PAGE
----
Consequently, her paper includes a powerful critique of the “de-anonymization” and “easy re-identification” fears set forth by the likes of Paul Ohm, Arvind Narayanan, Vitaly Shmatikov, and other computer scientists and privacy theorists. These scholars have suggested that because the slim possibility exists of some individuals in certain data sets being re-identified even after their data is anonymized, that fear should trump all other considerations and public policy should be adjusted accordingly (specifically, in the direction of stricter privacy regulation / tighter information controls).
She continues on to brilliantly dissect and counter this argument that the privacy community has put forward, which is tantamount to a ‘it’s better to be safe than sorry’ mentality. “If public policy had embraced this expansive definition of privacy — that privacy is breached if somebody in the database could be reidentified by anybody else using special non-public information — dissemination of data would never have been possible,” she observes.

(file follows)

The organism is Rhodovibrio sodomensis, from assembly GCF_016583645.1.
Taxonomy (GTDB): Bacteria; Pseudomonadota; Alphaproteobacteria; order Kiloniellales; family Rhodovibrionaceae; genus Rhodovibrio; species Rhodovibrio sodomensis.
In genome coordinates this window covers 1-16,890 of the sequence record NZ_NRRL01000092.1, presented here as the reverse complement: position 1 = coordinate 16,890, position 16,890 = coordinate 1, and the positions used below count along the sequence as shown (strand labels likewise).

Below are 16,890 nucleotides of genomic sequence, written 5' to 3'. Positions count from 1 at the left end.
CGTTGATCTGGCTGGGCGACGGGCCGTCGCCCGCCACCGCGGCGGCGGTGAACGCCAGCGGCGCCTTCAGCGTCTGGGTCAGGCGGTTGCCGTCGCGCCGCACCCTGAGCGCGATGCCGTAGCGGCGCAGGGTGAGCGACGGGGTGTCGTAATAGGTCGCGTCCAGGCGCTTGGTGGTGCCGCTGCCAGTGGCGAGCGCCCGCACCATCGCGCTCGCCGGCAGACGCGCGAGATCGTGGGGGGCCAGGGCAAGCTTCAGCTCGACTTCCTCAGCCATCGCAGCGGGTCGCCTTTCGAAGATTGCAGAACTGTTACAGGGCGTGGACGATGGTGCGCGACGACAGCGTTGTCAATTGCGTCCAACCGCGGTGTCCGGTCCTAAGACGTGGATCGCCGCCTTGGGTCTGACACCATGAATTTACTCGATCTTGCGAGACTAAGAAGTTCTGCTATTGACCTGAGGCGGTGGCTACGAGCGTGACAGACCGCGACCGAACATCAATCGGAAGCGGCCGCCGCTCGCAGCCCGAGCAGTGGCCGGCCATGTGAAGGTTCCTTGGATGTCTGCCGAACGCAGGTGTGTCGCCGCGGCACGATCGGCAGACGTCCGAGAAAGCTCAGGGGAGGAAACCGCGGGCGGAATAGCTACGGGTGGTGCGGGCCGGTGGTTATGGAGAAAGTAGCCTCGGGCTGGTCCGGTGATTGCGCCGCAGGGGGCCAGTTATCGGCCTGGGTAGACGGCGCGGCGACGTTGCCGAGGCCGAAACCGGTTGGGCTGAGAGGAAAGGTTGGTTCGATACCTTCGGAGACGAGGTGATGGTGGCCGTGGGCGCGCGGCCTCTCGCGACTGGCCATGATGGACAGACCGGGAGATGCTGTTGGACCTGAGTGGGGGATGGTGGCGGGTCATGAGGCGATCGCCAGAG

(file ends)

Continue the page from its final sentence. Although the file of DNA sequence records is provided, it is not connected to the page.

If anything, Yakowitz doesn’t go far enough here. In my recent filing to the Federal Trade Commission in their “Do Not Track” proceeding, I noted that we are witnessing the rise of a “Privacy Precautionary Principle” that threatens to block many forms of digital progress through the application of a “Mother, May I” form of prophylactic information regulation. Basically, you won’t be allowed to collect many forms of information / data until receiving permission from some agency, or at least an assurance that crushing liability won’t be imposed later if you do. Such a Privacy Precautionary Principle will have troubling implications for the future of the Internet and free speech (especially press freedoms) as it essentially threatens to stop digital progress in its tracks based on conjectural fears about data collection / aggregation. But it’s effect will be even more deleterious on the research community. Yakowitz brilliantly addresses this danger in her paper when she notes: